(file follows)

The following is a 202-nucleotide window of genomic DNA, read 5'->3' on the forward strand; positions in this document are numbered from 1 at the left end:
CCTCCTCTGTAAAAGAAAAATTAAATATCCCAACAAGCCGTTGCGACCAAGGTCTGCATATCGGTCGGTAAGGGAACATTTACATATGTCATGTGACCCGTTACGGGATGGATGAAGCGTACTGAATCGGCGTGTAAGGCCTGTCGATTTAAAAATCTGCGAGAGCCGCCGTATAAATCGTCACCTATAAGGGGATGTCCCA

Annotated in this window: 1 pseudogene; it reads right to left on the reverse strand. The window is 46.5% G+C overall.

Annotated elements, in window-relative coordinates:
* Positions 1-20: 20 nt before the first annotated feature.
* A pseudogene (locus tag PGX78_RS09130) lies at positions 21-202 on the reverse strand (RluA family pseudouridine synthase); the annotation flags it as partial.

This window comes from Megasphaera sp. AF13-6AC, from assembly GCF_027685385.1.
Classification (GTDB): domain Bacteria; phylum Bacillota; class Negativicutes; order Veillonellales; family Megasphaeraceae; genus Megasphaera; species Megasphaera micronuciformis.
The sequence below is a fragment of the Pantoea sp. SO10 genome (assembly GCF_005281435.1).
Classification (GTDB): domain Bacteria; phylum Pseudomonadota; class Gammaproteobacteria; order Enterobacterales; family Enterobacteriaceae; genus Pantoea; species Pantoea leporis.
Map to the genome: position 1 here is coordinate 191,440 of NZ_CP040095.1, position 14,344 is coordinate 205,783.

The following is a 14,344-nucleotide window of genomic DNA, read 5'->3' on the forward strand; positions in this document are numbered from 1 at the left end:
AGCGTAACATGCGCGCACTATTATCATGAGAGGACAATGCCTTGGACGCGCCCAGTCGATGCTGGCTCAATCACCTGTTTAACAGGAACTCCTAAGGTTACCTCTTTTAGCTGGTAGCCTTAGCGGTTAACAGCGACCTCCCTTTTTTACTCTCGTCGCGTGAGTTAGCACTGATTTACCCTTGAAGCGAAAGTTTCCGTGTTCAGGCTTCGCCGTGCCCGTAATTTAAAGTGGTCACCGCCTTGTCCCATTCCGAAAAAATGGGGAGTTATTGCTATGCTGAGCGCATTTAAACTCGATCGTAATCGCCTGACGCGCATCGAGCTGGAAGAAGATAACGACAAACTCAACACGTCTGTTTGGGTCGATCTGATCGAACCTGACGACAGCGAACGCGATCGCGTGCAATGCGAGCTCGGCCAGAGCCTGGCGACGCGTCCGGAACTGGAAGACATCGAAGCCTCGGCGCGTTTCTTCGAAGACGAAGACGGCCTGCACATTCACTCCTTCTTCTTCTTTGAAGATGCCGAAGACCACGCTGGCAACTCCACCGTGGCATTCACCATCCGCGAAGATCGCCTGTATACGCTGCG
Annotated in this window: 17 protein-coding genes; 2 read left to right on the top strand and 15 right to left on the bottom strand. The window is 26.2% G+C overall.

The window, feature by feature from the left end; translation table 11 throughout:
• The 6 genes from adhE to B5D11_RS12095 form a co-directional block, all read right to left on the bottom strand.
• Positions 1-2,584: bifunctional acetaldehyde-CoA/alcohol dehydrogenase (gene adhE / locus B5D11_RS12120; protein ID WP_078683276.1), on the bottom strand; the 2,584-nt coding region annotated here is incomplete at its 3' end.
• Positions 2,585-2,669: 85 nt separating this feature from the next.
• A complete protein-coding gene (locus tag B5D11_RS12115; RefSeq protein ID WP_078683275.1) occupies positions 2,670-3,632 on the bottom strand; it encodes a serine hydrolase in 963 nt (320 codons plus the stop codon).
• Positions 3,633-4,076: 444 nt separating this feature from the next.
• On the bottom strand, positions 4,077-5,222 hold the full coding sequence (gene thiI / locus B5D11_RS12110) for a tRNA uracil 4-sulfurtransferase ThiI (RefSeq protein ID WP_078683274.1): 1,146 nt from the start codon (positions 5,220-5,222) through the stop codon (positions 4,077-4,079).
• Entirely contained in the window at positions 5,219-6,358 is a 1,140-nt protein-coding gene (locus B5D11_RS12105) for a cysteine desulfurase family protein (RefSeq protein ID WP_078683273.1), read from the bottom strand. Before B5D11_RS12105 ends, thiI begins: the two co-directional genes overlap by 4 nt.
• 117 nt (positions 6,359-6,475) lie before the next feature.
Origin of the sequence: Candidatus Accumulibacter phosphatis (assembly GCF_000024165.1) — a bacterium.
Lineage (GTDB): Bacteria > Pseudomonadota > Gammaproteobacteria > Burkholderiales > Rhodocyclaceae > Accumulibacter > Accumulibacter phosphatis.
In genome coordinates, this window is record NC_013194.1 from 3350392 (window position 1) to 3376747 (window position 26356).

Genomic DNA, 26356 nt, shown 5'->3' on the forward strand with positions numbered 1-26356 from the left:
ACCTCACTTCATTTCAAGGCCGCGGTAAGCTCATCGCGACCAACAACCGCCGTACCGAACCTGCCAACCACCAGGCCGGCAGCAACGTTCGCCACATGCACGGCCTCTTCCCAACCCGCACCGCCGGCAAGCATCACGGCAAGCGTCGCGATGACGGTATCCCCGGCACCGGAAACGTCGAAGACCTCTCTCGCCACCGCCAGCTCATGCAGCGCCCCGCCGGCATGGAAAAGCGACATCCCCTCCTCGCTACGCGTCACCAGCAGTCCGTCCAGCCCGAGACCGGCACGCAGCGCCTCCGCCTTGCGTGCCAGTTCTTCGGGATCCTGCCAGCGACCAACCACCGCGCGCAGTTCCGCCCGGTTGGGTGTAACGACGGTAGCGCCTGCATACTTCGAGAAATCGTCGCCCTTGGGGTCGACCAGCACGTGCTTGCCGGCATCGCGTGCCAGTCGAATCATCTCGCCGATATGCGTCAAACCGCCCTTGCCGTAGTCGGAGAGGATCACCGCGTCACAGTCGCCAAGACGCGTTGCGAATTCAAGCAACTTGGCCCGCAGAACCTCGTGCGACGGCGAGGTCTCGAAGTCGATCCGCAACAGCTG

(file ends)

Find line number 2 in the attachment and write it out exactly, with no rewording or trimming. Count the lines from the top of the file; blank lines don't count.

CCTCCTCTGTAAAAGAAAAATTAAATATCCCAACAAGCCGTTGCGACCAAGGTCTGCATATCGGTCGGTAAGGGAACATTTACATATGTCATGTGACCCGTTACGGGATGGATGAAGCGTACTGAATCGGCGTGTAAGGCCTGTCGATTTAAAAATCTGCGAGAGCCGCCGTATAAATCGTCACCTATAAGGGGATGTCCCA